By the time I arrived in Leuven in September, I had resolved to enrol in Italian classes alongside my masters. I was told that Dutch wouldn’t be needed in Belgium or The Netherlands because most people speak English, which isn’t the case in Italy. Belgians were happy to code-switch to English and would deprecatingly reassure me that Dutch was kind of a useless language anyway — but I found myself constantly wishing that I had time to learn it because it would’ve been a lot of fun. Still, over the semester I naturally found myself understanding more words, particularly ones used in quotidian encounters. As a lover of linguistics, it’s been great to make my own little connections between Dutch and English, of which there are many. For example, in Dutch it’s ‘eenentwintig’ for ‘one and twenty’ — and that that’s exactly how it used to be in English, until some point in the 19th century (?). I also kept hearing and seeing French flourishes in Flemish , which I know I won’t hear in Nijmegen.
Which brings me to where I am right now: Nijmegen in The Netherlands. One of my new favourite Dutch words is ‘Gezelligheid’. It’s this cultural concept that invokes a feeling of cosiness, solidarity, and is at the heart of Dutch (and Flemish) culture, where people stick close together. I think it can also be used in a more casual sense too, like the cosiness of a nice pub. In any case, the English translation doesn’t seem to be adequate, but after spending a bit of time in this part of the world, I’m kind of getting what it means.
Although I’ve only been in Nijmegen for three days, ‘gezellig’ is exactly what I’m feeling in my new home. On my first night I sat in the living room with my laptop and a fireplace with a roaring blaze on one side, and a quirky old upright piano on the other…and it was hard to imagine that I’d only just gotten off the bus from Belgium a few hours prior.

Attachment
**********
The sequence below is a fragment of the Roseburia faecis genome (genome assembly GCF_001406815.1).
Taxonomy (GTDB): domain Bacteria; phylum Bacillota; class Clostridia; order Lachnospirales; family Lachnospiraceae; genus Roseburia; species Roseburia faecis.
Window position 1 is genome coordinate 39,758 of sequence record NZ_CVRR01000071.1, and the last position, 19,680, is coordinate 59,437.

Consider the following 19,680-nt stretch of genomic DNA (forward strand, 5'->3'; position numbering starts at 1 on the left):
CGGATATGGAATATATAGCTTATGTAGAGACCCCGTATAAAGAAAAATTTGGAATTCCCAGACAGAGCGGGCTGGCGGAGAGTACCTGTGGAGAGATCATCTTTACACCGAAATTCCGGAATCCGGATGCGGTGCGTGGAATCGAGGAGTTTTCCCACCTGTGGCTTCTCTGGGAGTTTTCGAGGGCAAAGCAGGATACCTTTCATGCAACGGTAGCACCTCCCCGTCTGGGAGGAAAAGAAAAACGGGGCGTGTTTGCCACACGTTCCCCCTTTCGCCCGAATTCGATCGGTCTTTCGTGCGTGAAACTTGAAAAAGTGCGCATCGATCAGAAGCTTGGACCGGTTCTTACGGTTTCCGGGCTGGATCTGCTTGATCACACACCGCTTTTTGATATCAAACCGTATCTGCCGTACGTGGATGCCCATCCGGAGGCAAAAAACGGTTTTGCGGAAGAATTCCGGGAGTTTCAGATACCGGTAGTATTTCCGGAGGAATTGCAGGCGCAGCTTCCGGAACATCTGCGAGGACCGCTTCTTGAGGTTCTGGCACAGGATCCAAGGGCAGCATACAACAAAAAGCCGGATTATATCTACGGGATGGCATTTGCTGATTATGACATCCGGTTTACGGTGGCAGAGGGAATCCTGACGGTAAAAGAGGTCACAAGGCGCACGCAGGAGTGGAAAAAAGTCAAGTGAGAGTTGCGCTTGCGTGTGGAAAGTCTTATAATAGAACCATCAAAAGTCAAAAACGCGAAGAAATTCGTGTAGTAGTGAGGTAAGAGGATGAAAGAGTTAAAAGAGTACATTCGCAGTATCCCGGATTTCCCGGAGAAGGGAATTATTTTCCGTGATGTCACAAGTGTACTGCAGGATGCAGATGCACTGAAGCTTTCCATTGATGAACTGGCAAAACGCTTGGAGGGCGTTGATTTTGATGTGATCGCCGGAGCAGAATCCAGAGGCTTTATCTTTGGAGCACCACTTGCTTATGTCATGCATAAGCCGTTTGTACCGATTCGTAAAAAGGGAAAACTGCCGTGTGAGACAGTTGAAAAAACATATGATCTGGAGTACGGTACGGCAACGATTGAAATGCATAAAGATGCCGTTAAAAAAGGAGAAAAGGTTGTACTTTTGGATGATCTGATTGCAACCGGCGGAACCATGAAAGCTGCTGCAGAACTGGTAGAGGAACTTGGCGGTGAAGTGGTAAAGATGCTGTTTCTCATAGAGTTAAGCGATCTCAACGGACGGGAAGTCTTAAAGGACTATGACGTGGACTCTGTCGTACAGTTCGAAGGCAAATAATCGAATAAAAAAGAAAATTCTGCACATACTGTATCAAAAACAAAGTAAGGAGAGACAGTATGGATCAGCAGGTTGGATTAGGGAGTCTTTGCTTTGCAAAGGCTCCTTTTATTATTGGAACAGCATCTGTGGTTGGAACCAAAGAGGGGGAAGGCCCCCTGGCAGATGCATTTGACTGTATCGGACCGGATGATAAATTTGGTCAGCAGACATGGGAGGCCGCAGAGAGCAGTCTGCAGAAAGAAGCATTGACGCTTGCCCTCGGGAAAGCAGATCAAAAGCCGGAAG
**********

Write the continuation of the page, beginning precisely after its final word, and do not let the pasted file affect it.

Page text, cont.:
I’ve moved in with a Dutch couple in their forties in a three-bedroom house across the way from a huge park…and I hope this will be my best house sharing experience yet. After we put our luggage in my room, Josh and I sat down at a recyled teak timbre dining table to enjoy a freshly made lunch of mushroom omelette and home-baked bread with tea. They bake their own bread in this house!! So I’ve moved in with warm, like-minded and down-to-Earth people who keep exactly the kind of home I love (which I’ve never actually had myself); well lived-in, with interesting art on the walls (including a bark painting from Australia) and objects from around the world. They both love travelling and the outdoors. They have a beautiful dog named Diesel and there’s a cat lurking about somewhere too, though I haven’t gotten to know her yet. So I’ve ‘landed on my feet’ so to speak and had a perfect introduction to Nijmegen via my new housemates. It was great to have Josh around as well — he just left today — and I’ll write more about my first impressions of the town once I’ve settled in a bit. Suffice to say, I already love it.